The 2019 Rugby World Cup reaches its conclusion on Saturday with heavyweights England and South Africa battling it out in Yokohama for the sports ultimate prize.

The first Rugby World Cup to be held in Asia has been a memorable one with some epic matches, controversial refereeing decisions and Typhoon Hagibis hitting the headlines after causing devastation in parts of the country.

With England comprehensively beating the 2011 and 2015 champions New Zealand in their semi-final, and South Africa overcoming Wales in a gripping encounter, a rerun of the 2007 final (pictured below) now awaits with the Red Roses hotly tipped to win the cup for a second time.

We sat down with Andy Speed, UCFB Regional Recruitment Manager and former Southend Rugby Club General Manager, to get his prediction and insight on the big game...

England vs South Africa

When: Saturday 2nd November at 9am GMT


England by 12 points - if they can reproduce their dominance they have produced over the last two games, the Springboks won’t be able to cope. Especially in the backs.

Players to watch

Faf de Klerk for South Africa - his box kicking and marshalling of the huge Springboks pack will be essential if they have a sniff at a win is one contender. The other would be Duane Vermulen – a powerhouse at 8 and when he is at the top of his game he could cause England some serious issues! On top of this, we have Kolbe come back into the line-up and Mapimpi who still has a chance to finish top try scorer – but would need a brace on Saturday.

For England, we are spoilt for choice, but for this one I am going to go for Maro Itoje - the lineout, scrum and breakdown will be a huge test on Saturday and that man's energy, tactical awareness and tenacity will be huge for England. As always, Owen Farrell will have a huge impact on the game and has a chance to finish the tournament as top points scorer, top of the conversion chart and penalty charts (he would have this already barring that knock he took last week allowing deputy George Forde to get some points under his belt). And the Kamikaze twins of Cunderhill will have a huge impact – with Underhill in prime position to finish the tournament at the top of the tackle charts!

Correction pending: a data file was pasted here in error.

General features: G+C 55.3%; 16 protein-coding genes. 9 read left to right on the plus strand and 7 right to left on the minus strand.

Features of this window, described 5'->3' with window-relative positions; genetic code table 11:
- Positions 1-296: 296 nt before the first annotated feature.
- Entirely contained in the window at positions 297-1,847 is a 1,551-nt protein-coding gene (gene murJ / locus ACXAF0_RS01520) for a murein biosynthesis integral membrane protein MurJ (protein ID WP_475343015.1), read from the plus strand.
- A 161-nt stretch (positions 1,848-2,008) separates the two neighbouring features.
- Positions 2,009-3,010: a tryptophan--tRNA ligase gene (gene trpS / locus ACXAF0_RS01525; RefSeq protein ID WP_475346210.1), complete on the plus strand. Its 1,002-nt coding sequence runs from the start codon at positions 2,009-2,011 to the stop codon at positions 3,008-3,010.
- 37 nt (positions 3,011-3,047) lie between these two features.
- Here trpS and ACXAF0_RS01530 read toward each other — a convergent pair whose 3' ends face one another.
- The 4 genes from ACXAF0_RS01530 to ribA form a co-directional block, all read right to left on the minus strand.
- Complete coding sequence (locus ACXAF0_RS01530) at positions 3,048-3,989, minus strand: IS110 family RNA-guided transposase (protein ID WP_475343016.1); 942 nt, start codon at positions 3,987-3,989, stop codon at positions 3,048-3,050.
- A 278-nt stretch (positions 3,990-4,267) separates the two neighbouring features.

Key battle

The speed of the game from breakdown to phased attack for the English will be massive. For South Africa, it will be all about the arm wrestle upfront, disrupting the breakdown and how they can turn the English defence. In a game that will be on a knife edge, and one which will be highly physical, let’s hope the discipline is kept throughout, no one gets any needless cards and that the television match official doesn’t need to get too involved.